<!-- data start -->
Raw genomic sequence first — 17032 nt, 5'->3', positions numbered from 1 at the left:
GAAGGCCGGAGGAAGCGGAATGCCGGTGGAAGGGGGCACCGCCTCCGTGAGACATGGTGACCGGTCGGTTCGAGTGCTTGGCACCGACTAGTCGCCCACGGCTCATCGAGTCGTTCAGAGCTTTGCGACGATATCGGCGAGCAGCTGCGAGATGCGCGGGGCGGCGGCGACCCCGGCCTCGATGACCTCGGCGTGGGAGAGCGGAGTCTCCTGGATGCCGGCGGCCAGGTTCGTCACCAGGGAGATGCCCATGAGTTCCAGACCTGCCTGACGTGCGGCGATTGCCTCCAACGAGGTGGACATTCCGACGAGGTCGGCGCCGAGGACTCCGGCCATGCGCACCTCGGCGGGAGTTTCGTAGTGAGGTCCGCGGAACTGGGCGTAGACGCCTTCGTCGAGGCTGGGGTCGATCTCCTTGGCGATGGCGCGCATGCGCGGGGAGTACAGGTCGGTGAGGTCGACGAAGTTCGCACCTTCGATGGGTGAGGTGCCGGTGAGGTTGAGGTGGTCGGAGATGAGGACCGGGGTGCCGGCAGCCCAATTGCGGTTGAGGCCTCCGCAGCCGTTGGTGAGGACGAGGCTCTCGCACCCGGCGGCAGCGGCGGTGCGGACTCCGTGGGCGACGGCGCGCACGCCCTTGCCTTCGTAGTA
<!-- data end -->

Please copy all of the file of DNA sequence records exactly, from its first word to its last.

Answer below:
Raw genomic sequence first — 17032 nt, 5'->3', positions numbered from 1 at the left:
GAAGGCCGGAGGAAGCGGAATGCCGGTGGAAGGGGGCACCGCCTCCGTGAGACATGGTGACCGGTCGGTTCGAGTGCTTGGCACCGACTAGTCGCCCACGGCTCATCGAGTCGTTCAGAGCTTTGCGACGATATCGGCGAGCAGCTGCGAGATGCGCGGGGCGGCGGCGACCCCGGCCTCGATGACCTCGGCGTGGGAGAGCGGAGTCTCCTGGATGCCGGCGGCCAGGTTCGTCACCAGGGAGATGCCCATGAGTTCCAGACCTGCCTGACGTGCGGCGATTGCCTCCAACGAGGTGGACATTCCGACGAGGTCGGCGCCGAGGACTCCGGCCATGCGCACCTCGGCGGGAGTTTCGTAGTGAGGTCCGCGGAACTGGGCGTAGACGCCTTCGTCGAGGCTGGGGTCGATCTCCTTGGCGATGGCGCGCATGCGCGGGGAGTACAGGTCGGTGAGGTCGACGAAGTTCGCACCTTCGATGGGTGAGGTGCCGGTGAGGTTGAGGTGGTCGGAGATGAGGACCGGGGTGCCGGCAGCCCAATTGCGGTTGAGGCCTCCGCAGCCGTTGGTGAGGACGAGGCTCTCGCACCCGGCGGCAGCGGCGGTGCGGACTCCGTGGGCGACGGCGCGCACGCCCTTGCCTTCGTAGTA